The short hike to Buzzardroost Rock at the Edge of Appalachia in Adams County, Ohio is generally uneventful. It consists of a brisk walk along the base of a hill, the crossing of Easter Run, a brief scramble up and some meandering along the ridge tops to a breathtaking view of the Ohio Brush Creek valley. On a good afternoon, a round-trip hike would take three hours or less to complete. In the dead of winter, after a heavy snowfall with more than one-foot of fresh powder on the ground – that same walk could be easily exaggerated.
And that’s what happened. The one-foot of snow at the base turned into two- to three-foot drifts at the peak, leading to some very tiresome dredging but the quiet and serene views at Buzzardroost Rock was worth it.
Needing a destination for the first warm weekend in spring? Check out the Little Miami Scenic Trail, a 75-mile rail-to-trail that connects Newtown to Springfield, Ohio. The longest single trail in the Miami Valley and the fourth longest paved rail trail in the United States, the Little Miami connects to two state parks, John Bryan and Caesar Creek, the Glen Halen Nature Preserve, Fort Ancient State Historic Site, and countless put-in sites for kayaks and canoes for the adjoining Little Miami River, a National Wild and Scenic River. The trail is open to hikers, bicyclists and by horseback.
Along the way, the Little Miami Scenic Trail winds through the small town of Loveland, home to bustling bicycle and running shops, family-run bakeries and wood-fired pizza eateries, ice cream parlors in Morrow and at Young’s Jersey Dairy north of Xenia, and the eccentric Yellow Springs, best known for its hippies and unique boutiques. The trail provides connections to the four trails at Xenia Station in Xenia: the Creekside Trail, Xenia-Jamestown Connector, Ohio-to-Erie Trail and the Simon Kenton Trail.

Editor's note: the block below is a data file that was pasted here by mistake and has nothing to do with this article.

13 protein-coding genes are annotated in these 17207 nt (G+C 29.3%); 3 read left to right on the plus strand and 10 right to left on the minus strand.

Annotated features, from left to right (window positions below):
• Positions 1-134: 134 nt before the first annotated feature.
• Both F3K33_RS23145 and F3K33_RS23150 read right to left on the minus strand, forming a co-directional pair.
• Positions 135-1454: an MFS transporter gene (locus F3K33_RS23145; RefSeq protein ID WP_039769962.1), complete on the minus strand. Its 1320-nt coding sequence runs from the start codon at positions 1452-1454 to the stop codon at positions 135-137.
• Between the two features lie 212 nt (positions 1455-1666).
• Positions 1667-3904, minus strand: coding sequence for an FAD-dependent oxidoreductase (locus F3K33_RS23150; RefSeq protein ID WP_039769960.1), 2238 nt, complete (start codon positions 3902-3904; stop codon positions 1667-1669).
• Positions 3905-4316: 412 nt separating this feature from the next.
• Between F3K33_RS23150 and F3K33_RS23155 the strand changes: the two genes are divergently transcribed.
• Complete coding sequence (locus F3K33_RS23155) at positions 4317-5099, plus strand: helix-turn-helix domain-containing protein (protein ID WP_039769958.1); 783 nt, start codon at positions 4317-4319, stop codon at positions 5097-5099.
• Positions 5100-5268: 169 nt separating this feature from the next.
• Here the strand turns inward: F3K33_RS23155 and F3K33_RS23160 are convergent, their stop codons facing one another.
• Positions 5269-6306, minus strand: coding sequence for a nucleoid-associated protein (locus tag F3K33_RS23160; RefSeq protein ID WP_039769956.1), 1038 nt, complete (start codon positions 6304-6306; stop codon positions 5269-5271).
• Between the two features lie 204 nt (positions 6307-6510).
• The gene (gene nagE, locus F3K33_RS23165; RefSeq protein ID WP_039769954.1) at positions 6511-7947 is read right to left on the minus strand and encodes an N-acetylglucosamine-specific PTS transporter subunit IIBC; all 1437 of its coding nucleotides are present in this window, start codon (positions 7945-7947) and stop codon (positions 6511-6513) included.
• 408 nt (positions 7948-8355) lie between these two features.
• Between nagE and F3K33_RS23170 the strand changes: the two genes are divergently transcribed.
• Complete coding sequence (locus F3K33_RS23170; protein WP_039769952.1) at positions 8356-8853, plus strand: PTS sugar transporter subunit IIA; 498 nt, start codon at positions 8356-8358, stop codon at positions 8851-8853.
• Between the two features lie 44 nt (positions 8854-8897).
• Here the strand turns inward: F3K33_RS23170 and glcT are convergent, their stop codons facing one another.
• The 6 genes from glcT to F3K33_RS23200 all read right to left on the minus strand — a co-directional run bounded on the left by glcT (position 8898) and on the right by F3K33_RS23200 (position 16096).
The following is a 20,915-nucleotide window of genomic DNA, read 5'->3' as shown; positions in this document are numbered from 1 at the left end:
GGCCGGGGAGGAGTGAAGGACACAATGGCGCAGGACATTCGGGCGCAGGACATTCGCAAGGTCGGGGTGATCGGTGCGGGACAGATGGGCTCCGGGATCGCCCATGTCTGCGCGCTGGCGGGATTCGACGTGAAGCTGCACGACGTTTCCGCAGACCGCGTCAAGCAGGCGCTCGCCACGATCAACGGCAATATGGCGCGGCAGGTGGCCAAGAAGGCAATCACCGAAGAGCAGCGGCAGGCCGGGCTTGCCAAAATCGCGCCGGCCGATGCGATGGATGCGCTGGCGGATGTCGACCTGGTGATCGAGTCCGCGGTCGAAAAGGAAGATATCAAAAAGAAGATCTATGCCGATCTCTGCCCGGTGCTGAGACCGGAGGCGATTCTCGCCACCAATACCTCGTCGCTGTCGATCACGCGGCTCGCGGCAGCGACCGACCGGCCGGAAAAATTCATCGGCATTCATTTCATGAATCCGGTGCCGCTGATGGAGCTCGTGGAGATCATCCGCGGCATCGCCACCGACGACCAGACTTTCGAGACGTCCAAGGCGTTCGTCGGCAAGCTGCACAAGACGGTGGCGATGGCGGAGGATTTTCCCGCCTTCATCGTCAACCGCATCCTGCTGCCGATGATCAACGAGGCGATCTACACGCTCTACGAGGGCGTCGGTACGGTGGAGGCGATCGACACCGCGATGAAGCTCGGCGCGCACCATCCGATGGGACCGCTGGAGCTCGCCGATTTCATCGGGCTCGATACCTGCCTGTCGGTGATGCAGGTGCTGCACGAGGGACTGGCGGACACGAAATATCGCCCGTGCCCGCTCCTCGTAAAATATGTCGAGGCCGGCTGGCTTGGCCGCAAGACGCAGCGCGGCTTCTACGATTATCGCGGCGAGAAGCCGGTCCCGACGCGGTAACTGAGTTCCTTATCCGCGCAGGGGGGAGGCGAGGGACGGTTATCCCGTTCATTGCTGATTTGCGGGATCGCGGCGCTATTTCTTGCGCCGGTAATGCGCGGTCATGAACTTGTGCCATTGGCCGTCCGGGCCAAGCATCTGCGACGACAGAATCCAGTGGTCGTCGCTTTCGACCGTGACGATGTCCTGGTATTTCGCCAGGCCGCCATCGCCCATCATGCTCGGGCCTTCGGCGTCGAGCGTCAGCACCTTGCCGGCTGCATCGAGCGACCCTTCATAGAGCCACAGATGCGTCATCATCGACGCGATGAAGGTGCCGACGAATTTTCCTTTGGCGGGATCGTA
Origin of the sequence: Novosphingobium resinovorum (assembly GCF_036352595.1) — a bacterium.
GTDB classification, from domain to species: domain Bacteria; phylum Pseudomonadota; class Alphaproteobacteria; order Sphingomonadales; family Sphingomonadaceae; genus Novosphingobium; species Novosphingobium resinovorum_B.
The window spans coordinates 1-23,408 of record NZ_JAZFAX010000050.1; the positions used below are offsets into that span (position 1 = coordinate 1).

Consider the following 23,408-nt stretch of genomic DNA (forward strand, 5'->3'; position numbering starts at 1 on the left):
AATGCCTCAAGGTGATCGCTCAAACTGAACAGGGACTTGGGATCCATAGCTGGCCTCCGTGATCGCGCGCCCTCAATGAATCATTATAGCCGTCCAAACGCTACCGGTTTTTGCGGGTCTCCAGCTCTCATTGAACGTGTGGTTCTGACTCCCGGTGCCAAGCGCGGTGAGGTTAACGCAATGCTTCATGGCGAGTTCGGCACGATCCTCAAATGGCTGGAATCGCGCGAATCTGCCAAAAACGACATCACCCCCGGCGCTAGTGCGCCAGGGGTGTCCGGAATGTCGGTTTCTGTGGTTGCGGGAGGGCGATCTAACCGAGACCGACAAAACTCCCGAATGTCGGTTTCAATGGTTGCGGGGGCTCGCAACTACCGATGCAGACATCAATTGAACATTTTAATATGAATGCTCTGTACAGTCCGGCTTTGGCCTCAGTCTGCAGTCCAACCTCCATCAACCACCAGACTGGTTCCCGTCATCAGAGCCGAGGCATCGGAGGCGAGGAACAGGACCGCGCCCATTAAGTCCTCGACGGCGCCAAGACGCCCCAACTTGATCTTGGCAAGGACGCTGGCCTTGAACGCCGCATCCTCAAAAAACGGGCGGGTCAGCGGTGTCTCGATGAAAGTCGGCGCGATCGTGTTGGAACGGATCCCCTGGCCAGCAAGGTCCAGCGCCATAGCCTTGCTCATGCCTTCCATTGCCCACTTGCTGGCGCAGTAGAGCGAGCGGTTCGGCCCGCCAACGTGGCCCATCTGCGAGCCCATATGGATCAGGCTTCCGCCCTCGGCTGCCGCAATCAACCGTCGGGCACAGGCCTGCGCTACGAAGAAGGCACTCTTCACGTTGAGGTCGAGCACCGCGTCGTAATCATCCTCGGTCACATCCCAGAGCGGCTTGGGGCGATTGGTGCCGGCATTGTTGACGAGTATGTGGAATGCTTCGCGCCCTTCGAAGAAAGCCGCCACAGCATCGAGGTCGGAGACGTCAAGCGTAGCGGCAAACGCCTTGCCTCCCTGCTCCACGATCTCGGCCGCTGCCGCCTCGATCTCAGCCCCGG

Cass Scenic Railroad is a West Virginia state park that offers excursion rides on steam-driven Shay locomotives to the top of mountains, tours of the restored company town of Cass and lodging at unique vacation cottages in the former residences. Other attractions include a diorama of the town of Cass at its peak, the local Last Run Restaurant, historical museum and behind-the-scene locomotive shop tours. Read More
The Knobs stretches for nearly 80 miles along the fringe of the Appalachian Mountains and represent some of the most diverse landscapes in Kentucky. Unbroken and unmolested, the Knobs consist of rounded, forested hills, conical in shape, many with overlooks of the surrounding valleys and farmlands.
One of the best places to take in the Knobs is at Berea College’s own forest. Read More
Southern Kentucky has more waterfalls than any other region of the commonwealth, and the region near Cumberland Falls State Resort Park near Corbin contains quite a few of them. The centerpiece, referred to as the “Niagara Falls” of the south, is the 60-foot high Cumberland Falls, where the Cumberland River crashes over amongst smooth boulders. The waterfalls is one of two places in the world where a moonbow, or a rainbow that occurs at night due to the reflection of the mist with a full moon, is known to exist. Visit Kentucky State Park’s website for Cumberland Falls for moonbow dates.
The Falls of Hills Creek scenic area in the Monongahela National Forest deep within West Virginia is one of the state’s crown jewels. And it’s one of the hardest to photograph due to the water flow that can wane or gush seemingly on the hour. Three magnificent waterfalls are fed by Hills Creek and are accessible via a steep descent down via a 1.5-mile trail.